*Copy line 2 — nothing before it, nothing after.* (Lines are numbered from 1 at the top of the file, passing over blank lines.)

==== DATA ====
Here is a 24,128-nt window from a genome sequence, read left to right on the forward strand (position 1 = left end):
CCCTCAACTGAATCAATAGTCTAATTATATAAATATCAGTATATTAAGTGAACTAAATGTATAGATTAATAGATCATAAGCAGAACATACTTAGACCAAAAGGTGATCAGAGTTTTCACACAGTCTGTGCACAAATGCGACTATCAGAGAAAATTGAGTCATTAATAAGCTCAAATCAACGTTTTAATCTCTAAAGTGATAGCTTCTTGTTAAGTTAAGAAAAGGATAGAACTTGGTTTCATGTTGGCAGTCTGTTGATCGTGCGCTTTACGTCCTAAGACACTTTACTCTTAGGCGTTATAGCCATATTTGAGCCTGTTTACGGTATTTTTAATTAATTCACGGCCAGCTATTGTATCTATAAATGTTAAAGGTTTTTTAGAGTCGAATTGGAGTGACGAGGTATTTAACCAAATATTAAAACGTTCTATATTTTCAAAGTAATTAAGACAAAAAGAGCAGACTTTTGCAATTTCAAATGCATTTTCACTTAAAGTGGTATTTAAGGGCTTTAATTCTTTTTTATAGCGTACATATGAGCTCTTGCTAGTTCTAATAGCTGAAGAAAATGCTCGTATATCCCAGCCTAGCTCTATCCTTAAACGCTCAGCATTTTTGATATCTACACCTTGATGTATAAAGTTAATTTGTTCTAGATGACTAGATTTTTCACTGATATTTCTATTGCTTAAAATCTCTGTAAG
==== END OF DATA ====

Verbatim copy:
CCCTCAACTGAATCAATAGTCTAATTATATAAATATCAGTATATTAAGTGAACTAAATGTATAGATTAATAGATCATAAGCAGAACATACTTAGACCAAAAGGTGATCAGAGTTTTCACACAGTCTGTGCACAAATGCGACTATCAGAGAAAATTGAGTCATTAATAAGCTCAAATCAACGTTTTAATCTCTAAAGTGATAGCTTCTTGTTAAGTTAAGAAAAGGATAGAACTTGGTTTCATGTTGGCAGTCTGTTGATCGTGCGCTTTACGTCCTAAGACACTTTACTCTTAGGCGTTATAGCCATATTTGAGCCTGTTTACGGTATTTTTAATTAATTCACGGCCAGCTATTGTATCTATAAATGTTAAAGGTTTTTTAGAGTCGAATTGGAGTGACGAGGTATTTAACCAAATATTAAAACGTTCTATATTTTCAAAGTAATTAAGACAAAAAGAGCAGACTTTTGCAATTTCAAATGCATTTTCACTTAAAGTGGTATTTAAGGGCTTTAATTCTTTTTTATAGCGTACATATGAGCTCTTGCTAGTTCTAATAGCTGAAGAAAATGCTCGTATATCCCAGCCTAGCTCTATCCTTAAACGCTCAGCATTTTTGATATCTACACCTTGATGTATAAAGTTAATTTGTTCTAGATGACTAGATTTTTCACTGATATTTCTATTGCTTAAAATCTCTGTAAG